, Volume 71, Issue 5–6, pp 407–420 | Cite as

Immune stimulation of rainbow trout reveals divergent regulation of MH class II-associated invariant chain isoforms

  • Shawna L. Semple
  • George Heath
  • Darah Christie
  • Marsela Braunstein
  • Stephen C. Kales
  • Brian DixonEmail author
Original Article


Major histocompatibility complex (MHC) class II-associated invariant chain is a chaperone responsible for targeting the MHC class II dimer to the endocytic pathway, thus enabling the loading of exogenous antigens onto the MHC class II receptor. In the current study, in vivo and in vitro methods were used to investigate the regulation of the rainbow trout invariant chain proteins S25-7 and INVX, upon immune system activation. Whole rainbow trout and the macrophage/monocyte-like cell line RTS11 were treated with PMA at concentrations shown to induce IL-1β transcripts and homotypic aggregation of RTS11. S25-7 transcript levels remained unchanged in the gill, spleen, and liver and were found to be significantly decreased in head kidney beginning 24 h post-stimulation. Meanwhile, INVX transcript levels remained unchanged in all tissues studied. Both S25-7 and INVX proteins were produced in gill and spleen tissues but their expression was unaffected by immune system stimulation. Surprisingly, neither INVX nor S25-7 protein was detected in the secondary immune organ, the head kidney. Analysis of RTS11 cultures demonstrated that both INVX and S25-7 transcript levels significantly increased at 96 h and 120 h following PMA stimulation before returning to control levels at 168 h. Meanwhile, at the protein level in RTS11, S25-7 remained unchanged while INVX had a significant decrease at 168 h post-stimulation. These results indicate that neither INVX nor S25-7 is upregulated upon immune system activation; thus, teleosts have evolved a system of immune regulation that is different than that found in mammals.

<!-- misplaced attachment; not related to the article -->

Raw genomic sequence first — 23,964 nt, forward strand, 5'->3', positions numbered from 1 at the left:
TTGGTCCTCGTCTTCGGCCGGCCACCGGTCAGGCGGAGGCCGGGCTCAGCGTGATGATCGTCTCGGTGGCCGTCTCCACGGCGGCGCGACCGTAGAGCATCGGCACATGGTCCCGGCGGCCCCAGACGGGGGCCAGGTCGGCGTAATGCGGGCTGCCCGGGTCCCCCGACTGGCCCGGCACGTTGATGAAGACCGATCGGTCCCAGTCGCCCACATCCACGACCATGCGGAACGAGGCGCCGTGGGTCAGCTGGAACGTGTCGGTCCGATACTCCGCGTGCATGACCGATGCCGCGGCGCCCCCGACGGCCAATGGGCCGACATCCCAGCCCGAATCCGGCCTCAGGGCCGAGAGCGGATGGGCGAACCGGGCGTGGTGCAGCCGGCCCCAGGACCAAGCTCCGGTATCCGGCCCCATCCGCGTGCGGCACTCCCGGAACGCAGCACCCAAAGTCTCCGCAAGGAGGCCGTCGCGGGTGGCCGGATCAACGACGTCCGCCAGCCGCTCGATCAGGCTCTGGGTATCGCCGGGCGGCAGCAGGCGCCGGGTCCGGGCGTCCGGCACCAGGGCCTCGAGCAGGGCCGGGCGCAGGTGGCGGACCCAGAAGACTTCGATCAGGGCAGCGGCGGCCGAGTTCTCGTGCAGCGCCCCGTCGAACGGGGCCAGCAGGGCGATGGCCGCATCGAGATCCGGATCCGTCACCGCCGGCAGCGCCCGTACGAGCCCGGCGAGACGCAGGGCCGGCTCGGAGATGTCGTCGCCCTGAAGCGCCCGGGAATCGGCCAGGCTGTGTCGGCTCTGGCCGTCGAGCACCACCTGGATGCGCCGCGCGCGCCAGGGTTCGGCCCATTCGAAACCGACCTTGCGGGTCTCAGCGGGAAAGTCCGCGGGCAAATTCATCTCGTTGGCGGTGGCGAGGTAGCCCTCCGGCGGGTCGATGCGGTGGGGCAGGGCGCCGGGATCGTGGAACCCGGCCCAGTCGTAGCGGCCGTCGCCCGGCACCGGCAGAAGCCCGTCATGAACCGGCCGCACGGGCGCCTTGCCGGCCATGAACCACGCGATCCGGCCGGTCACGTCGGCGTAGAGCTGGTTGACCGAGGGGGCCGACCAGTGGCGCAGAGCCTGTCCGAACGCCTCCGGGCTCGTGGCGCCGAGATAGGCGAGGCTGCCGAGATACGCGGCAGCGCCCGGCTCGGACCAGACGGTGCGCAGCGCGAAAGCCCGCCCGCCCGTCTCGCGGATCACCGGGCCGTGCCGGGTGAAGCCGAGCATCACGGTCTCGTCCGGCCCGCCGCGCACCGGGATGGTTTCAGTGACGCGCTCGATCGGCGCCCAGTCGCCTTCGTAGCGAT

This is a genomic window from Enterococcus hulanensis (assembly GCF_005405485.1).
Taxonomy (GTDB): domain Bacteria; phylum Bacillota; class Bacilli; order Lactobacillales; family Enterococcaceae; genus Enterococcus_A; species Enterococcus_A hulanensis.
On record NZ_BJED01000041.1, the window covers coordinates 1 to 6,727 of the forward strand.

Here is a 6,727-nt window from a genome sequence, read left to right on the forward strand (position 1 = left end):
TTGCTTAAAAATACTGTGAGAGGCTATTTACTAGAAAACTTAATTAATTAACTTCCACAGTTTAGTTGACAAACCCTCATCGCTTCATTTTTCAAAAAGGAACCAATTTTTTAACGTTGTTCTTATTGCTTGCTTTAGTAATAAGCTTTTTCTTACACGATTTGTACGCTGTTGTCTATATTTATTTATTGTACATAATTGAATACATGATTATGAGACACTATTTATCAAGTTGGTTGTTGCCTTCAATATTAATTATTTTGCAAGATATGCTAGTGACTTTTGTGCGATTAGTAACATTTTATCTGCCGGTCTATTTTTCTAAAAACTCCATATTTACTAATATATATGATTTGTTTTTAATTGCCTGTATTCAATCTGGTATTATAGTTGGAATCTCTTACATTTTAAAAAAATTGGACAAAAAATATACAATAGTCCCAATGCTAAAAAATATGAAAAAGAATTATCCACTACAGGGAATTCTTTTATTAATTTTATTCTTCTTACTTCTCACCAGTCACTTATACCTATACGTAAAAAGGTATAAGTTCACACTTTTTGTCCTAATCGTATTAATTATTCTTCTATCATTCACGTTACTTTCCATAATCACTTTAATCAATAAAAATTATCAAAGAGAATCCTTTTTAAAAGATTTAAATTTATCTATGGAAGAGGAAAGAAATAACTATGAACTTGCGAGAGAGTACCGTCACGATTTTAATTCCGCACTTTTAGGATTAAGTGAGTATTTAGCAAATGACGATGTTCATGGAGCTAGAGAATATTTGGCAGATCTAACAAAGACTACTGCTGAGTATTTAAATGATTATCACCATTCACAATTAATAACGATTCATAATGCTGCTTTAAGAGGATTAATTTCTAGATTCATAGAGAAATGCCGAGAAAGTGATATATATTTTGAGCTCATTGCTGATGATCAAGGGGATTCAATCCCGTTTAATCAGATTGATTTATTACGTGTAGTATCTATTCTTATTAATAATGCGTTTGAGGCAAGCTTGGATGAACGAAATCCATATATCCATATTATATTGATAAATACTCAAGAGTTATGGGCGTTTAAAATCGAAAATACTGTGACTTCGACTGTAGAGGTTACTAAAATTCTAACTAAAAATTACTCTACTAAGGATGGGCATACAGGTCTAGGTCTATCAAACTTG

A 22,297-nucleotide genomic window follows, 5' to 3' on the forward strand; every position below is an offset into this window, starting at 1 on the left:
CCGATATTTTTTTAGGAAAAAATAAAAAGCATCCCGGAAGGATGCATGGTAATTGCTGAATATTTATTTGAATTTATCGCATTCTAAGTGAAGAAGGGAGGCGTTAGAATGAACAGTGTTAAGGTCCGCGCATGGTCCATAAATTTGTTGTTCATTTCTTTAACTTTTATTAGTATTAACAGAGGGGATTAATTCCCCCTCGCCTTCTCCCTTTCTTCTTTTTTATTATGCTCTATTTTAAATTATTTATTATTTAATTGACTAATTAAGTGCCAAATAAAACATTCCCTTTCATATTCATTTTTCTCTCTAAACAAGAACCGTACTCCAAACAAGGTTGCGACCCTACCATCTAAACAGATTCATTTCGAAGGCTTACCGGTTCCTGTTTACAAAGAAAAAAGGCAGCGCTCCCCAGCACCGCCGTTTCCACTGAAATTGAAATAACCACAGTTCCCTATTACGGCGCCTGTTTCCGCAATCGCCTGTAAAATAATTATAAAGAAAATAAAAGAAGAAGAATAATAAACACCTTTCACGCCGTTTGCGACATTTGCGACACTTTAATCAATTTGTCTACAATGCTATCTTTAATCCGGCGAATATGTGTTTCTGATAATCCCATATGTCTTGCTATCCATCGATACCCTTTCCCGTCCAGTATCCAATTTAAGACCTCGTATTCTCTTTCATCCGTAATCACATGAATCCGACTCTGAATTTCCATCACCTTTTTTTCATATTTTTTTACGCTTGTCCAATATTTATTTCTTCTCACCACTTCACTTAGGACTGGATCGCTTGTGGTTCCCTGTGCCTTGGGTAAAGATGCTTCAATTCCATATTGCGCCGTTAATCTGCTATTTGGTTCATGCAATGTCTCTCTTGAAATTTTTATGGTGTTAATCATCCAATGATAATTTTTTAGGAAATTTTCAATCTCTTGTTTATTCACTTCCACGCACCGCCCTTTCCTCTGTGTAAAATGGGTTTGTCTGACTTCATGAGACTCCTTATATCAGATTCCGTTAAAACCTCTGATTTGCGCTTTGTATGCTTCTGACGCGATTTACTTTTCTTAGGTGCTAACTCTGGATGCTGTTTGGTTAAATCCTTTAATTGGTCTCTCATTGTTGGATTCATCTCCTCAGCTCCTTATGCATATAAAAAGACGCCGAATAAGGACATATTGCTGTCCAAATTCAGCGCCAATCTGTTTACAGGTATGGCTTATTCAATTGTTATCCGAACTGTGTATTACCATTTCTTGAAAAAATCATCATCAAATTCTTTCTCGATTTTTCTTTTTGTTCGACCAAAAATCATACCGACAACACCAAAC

Invariant chain Phorbol myristate acetate Antigen presentation Rainbow trout RTS11 Adaptive immunity 



The authors would like to thank Martin Ryan for his technical assistance.

Funding information

The work presented in this paper was supported by the Natural Science and Engineering Research Council of Canada grant number 217529 and a Canada Research Chair to BD.

Compliance with ethical standards

All fish were kept and handled under a permit from the University of Waterloo Animal Care Committee according to CCAC guidelines. All procedures were performed following guidelines of the Animal Care Committee of the University of Waterloo.

Supplementary material

251_2019_1115_MOESM1_ESM.pdf (459 kb)
ESM 1 (PDF 458 kb)


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Authors and Affiliations

  1. 1.Department of BiologyUniversity of WaterlooWaterlooCanada

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